The tradition introduced by European Americans of Thanksgiving as a time to focus on God and His blessings dates back well over four centuries in America. For example, such thanksgivings occurred in 1541 at Palo Duro Canyon, Texas with Coronado and 1,500 of his men; 1 in 1564 at St. Augustine, Florida with French Huguenot (Protestant) colonists; 2 in 1598 at El Paso, Texas with Juan de Oñate and his expedition; 3 in 1607 at Cape Henry, Virginia with the landing of the Jamestown settlers; 4 in 1619 at Berkeley Plantation, Virginia; 5 (and many other such celebrations). But it is primarily from the Pilgrim’s Thanksgiving celebration of 1621 that we derive the current tradition of Thanksgiving Day.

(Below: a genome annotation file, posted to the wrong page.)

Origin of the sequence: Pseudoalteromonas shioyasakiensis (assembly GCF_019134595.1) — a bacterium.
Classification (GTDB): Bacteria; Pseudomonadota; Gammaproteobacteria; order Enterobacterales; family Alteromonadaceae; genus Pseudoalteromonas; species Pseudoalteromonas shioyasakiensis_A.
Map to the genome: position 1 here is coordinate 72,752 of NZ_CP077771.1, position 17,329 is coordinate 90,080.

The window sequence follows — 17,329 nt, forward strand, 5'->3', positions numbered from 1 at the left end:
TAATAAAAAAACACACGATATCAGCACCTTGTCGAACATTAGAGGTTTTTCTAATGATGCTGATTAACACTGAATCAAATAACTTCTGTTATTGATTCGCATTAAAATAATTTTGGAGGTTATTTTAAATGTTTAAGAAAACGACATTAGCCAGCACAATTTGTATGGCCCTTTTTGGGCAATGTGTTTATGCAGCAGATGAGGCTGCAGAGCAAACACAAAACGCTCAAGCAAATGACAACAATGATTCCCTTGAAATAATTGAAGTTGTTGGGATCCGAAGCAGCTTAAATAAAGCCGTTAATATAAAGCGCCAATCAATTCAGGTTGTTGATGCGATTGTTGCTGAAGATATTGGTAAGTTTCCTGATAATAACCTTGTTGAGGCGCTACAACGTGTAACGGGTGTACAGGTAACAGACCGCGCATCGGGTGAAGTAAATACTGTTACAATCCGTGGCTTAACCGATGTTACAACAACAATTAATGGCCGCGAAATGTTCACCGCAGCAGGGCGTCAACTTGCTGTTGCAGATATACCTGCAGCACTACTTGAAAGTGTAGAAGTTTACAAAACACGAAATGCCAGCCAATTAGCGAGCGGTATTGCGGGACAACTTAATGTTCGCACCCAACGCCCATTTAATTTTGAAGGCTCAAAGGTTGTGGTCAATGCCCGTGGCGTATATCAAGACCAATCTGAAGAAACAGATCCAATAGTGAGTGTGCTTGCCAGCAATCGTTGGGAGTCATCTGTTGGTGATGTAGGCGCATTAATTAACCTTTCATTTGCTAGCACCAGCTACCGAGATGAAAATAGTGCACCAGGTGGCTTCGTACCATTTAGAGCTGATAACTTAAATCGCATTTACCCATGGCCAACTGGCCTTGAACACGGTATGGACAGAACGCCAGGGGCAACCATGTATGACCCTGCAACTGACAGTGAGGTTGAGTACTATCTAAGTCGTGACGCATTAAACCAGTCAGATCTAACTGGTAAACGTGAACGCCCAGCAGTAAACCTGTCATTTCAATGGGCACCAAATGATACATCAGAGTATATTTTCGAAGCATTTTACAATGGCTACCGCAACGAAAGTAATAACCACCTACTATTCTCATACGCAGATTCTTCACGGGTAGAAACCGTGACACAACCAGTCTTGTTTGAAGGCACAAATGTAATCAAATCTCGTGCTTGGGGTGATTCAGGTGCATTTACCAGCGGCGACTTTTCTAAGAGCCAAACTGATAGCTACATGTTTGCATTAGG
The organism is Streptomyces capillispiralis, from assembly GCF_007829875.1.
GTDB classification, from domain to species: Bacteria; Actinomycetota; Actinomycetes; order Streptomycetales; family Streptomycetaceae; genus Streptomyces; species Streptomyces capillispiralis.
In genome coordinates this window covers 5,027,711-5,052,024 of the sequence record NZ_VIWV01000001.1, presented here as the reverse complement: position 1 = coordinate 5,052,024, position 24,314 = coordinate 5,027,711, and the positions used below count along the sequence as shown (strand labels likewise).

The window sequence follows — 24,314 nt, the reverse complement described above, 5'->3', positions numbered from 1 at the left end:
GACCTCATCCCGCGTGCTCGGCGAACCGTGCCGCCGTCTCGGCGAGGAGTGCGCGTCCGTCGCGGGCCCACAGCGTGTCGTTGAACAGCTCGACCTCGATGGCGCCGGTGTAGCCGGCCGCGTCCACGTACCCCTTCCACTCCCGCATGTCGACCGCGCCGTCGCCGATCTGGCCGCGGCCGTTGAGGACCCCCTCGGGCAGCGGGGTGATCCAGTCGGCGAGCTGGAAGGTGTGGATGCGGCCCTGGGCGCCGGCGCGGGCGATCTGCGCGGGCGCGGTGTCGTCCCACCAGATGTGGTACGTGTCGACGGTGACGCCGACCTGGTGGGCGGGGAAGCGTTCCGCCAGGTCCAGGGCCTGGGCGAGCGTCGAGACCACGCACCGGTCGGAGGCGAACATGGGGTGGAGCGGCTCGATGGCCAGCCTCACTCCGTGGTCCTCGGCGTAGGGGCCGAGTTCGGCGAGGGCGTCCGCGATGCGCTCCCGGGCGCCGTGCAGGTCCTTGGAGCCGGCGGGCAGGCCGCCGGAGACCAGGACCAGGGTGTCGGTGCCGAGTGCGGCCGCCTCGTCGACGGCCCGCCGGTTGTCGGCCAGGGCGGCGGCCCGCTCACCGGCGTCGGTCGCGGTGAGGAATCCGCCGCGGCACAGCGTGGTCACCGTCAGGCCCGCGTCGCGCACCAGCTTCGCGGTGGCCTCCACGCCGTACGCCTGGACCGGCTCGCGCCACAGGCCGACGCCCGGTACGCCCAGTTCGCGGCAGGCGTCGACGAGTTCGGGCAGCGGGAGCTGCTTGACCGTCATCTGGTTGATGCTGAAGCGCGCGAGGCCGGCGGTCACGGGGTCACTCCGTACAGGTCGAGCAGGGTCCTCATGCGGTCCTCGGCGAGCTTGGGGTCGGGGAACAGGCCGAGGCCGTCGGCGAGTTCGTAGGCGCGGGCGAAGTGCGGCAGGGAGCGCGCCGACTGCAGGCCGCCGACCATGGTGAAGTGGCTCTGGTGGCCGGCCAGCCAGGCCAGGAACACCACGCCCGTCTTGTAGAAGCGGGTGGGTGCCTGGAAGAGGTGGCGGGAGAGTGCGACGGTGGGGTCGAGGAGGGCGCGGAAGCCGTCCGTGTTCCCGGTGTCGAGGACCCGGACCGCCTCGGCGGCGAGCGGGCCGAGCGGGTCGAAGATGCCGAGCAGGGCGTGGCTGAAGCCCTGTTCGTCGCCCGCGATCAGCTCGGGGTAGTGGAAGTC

The Pilgrims set sail for America on September 6, 1620, and for two months braved the harsh elements of a storm-tossed sea. Upon disembarking at Plymouth Rock, they held a prayer service and then hastily began building shelters; however, unprepared for such a harsh New England winter, nearly half of them died before spring. 6 Emerging from that grueling winter, the Pilgrims were surprised when an Indian named Samoset approached them and greeted them in their own language, explaining to them that he had learned English from fishermen and traders. A week later, Samoset returned with a friend named Squanto, who lived with the Pilgrims and accepted their Christian faith. Squanto taught the Pilgrims much about how to live in the New World, and he and Samoset helped forge a long-lasting peace treaty between the Pilgrims and the Wampanoag Indians. Pilgrim Governor William Bradford described Squanto as “a special instrument sent of God for [our] good . . . and never left [us] till he died.” 7
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